So I’m Basically Ending Misogyny

I know you have all been waiting with baited breath to find out exactly what I will be doing my Repurposing Project on (kidding). Drum roll, please…. well after a very fruitful one on one meeting, I’ve decided to repurpose an old AP Literature essay on the play Medea by Euripides. The original prompt for the essay was essentially how the theme of ‘madness’ illuminated the deeper meaning of the work as a whole, and I accidentally turned it into a bit of a feminist rant on how female characters are portrayed in literature. I thought that would be really fun to repurpose into an online article targeted at young writers about how female characters have been portrayed throughout history in literature and how to proceed when writing “feminist” characters. Initially, I was hesitant because I thought it might become a sort of dry research paper, but I think adding in a personal element about my own experiences with navigating how to write a feminist character and adding in a satirical element could make this quite engaging, not only for me as the writer, but for the audience who could potentially get something out of a piece like this. I think it will be a really good opportunity to learn more about how we develop characters and what kind effect that has on a reader. I guess my biggest questions to tackle at this point are:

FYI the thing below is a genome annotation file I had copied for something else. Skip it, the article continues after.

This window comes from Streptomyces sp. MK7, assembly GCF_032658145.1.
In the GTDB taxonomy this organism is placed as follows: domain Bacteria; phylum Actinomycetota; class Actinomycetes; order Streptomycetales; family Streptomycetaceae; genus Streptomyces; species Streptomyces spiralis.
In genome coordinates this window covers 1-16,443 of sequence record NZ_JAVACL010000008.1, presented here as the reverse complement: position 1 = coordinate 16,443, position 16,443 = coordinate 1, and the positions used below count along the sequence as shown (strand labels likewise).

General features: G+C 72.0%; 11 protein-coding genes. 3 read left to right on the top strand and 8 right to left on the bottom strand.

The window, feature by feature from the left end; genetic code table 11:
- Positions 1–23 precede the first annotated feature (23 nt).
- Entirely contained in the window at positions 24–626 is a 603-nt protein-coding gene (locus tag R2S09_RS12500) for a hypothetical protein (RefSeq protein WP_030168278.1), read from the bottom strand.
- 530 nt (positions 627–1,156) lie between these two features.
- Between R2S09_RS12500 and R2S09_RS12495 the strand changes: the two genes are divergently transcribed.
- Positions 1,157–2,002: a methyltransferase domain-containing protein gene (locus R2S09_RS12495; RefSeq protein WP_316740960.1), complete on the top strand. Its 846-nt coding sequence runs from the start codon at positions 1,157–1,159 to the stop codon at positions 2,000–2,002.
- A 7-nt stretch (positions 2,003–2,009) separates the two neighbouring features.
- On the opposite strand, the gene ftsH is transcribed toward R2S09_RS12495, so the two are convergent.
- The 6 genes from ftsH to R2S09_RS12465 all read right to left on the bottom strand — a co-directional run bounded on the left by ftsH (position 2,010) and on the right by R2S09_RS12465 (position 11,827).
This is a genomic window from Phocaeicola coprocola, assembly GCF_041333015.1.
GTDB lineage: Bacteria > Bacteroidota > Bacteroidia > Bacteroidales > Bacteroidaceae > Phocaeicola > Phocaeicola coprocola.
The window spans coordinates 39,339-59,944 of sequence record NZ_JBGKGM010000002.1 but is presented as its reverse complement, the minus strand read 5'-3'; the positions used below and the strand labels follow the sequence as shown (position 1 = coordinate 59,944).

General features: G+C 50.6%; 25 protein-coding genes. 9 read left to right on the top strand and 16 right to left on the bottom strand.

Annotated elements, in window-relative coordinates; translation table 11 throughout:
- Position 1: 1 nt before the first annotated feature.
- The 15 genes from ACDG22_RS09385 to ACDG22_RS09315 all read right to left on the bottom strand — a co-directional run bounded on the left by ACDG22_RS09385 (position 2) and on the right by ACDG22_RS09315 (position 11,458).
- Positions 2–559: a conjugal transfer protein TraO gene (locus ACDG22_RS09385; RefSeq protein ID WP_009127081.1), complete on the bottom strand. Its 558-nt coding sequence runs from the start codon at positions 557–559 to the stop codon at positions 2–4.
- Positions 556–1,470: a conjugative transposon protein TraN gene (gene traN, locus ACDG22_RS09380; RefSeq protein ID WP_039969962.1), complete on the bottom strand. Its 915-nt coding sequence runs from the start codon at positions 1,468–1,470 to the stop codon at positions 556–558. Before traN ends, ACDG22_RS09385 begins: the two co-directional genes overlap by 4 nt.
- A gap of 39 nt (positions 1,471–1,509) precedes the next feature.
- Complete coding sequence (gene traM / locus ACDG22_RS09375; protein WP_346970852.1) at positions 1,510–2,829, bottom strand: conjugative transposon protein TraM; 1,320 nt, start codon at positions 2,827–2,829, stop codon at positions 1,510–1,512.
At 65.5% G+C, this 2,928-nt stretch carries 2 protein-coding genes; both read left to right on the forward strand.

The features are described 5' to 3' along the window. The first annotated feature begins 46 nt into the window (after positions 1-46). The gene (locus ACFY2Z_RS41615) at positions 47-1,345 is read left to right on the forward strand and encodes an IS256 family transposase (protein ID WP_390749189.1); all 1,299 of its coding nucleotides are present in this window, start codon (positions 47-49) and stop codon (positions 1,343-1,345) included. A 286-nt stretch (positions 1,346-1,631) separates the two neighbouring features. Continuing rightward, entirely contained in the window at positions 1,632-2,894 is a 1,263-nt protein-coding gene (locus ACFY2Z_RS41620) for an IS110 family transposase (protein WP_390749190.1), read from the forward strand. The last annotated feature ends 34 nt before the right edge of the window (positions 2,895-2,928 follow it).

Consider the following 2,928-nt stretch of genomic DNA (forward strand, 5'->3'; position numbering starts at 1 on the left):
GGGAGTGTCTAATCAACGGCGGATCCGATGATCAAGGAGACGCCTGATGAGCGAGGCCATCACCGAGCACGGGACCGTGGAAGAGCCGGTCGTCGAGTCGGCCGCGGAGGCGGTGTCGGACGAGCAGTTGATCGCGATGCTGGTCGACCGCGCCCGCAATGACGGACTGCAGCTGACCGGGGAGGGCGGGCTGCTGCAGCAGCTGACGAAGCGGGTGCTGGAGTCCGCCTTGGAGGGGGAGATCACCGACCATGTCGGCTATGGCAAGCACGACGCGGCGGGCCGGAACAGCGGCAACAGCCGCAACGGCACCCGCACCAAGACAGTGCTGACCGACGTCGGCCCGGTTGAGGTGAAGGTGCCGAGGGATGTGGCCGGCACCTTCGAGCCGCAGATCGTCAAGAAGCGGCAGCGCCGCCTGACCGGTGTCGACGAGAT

1. How do I narrow this topic? There are so many different directions I could take this essay in; I could tackle it from a historical perspective, or use it as a sort of defining essay for what a feminist character is. While the many facets of this topic will all add to the greater purpose, I think it is important to narrow it down just to keep it from getting too out of control.

2. What is my best venue for this piece? If I’m trying to access young, primarily female writers, I figure an online source would be best- but which? I initially thought something like an online version of Time or Reader’s Digest, but other than me, what teenaged-to-college-aged girl reads those? Maybe an online literary journal for young writers? Maybe something like the New Yorker? Maybe even something as colloquial as Buzzfeed? There are so many options, but I guess it is a matter of picking an outlet that is going to fit best with my narrowed down topic.

So basically I’m going to end misogyny in literature and media. And here is a man to tell you why we need to do that:

Joss Whedon Equality Now Speech



Sonalee Joshi

Sonalee is a fourth year student in the College of LSA with an Honors major in Biopsychology, Cognition, & Neuroscience with a Sweetland Minor in Writing.

4 thoughts to “So I’m Basically Ending Misogyny”

  1. I’m glad you ended up choosing your AP lit piece to repurpose because it sounds like you have some really awesome ideas! As a feminist myself I’m looking forward to reading your repurposed piece, and I think targeting young writers is a great idea because it’s important to educate and inform people early on about misogyny in literature and the world. Adding personal and satirical elements will definitely make your piece engaging and nothing like a dry research paper.